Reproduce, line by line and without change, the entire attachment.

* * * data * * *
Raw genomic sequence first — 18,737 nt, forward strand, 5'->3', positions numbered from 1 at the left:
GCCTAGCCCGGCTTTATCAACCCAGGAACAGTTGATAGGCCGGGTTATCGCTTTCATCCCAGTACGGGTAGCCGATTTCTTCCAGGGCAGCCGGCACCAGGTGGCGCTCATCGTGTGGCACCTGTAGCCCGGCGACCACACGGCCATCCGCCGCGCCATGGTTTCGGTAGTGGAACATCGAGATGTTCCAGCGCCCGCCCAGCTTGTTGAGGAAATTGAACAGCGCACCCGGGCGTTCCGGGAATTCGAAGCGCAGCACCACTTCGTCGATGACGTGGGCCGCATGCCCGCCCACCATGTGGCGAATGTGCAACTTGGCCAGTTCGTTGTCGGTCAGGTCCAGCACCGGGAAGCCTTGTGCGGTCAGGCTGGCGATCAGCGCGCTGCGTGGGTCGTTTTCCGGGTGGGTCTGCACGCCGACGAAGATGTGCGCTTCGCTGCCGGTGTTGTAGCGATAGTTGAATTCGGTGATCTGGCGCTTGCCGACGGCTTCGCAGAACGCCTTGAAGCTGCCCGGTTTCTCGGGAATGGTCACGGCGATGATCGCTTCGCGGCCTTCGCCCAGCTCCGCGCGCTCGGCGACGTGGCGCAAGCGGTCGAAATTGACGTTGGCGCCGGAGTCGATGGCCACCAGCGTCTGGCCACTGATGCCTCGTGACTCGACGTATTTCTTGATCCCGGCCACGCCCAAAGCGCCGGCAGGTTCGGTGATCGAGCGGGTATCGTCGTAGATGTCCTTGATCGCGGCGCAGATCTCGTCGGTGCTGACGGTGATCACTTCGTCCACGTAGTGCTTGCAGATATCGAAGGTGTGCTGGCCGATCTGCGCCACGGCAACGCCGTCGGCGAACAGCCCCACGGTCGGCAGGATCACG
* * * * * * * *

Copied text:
Raw genomic sequence first — 18,737 nt, forward strand, 5'->3', positions numbered from 1 at the left:
GCCTAGCCCGGCTTTATCAACCCAGGAACAGTTGATAGGCCGGGTTATCGCTTTCATCCCAGTACGGGTAGCCGATTTCTTCCAGGGCAGCCGGCACCAGGTGGCGCTCATCGTGTGGCACCTGTAGCCCGGCGACCACACGGCCATCCGCCGCGCCATGGTTTCGGTAGTGGAACATCGAGATGTTCCAGCGCCCGCCCAGCTTGTTGAGGAAATTGAACAGCGCACCCGGGCGTTCCGGGAATTCGAAGCGCAGCACCACTTCGTCGATGACGTGGGCCGCATGCCCGCCCACCATGTGGCGAATGTGCAACTTGGCCAGTTCGTTGTCGGTCAGGTCCAGCACCGGGAAGCCTTGTGCGGTCAGGCTGGCGATCAGCGCGCTGCGTGGGTCGTTTTCCGGGTGGGTCTGCACGCCGACGAAGATGTGCGCTTCGCTGCCGGTGTTGTAGCGATAGTTGAATTCGGTGATCTGGCGCTTGCCGACGGCTTCGCAGAACGCCTTGAAGCTGCCCGGTTTCTCGGGAATGGTCACGGCGATGATCGCTTCGCGGCCTTCGCCCAGCTCCGCGCGCTCGGCGACGTGGCGCAAGCGGTCGAAATTGACGTTGGCGCCGGAGTCGATGGCCACCAGCGTCTGGCCACTGATGCCTCGTGACTCGACGTATTTCTTGATCCCGGCCACGCCCAAAGCGCCGGCAGGTTCGGTGATCGAGCGGGTATCGTCGTAGATGTCCTTGATCGCGGCGCAGATCTCGTCGGTGCTGACGGTGATCACTTCGTCCACGTAGTGCTTGCAGATATCGAAGGTGTGCTGGCCGATCTGCGCCACGGCAACGCCGTCGGCGAACAGCCCCACGGTCGGCAGGATCACG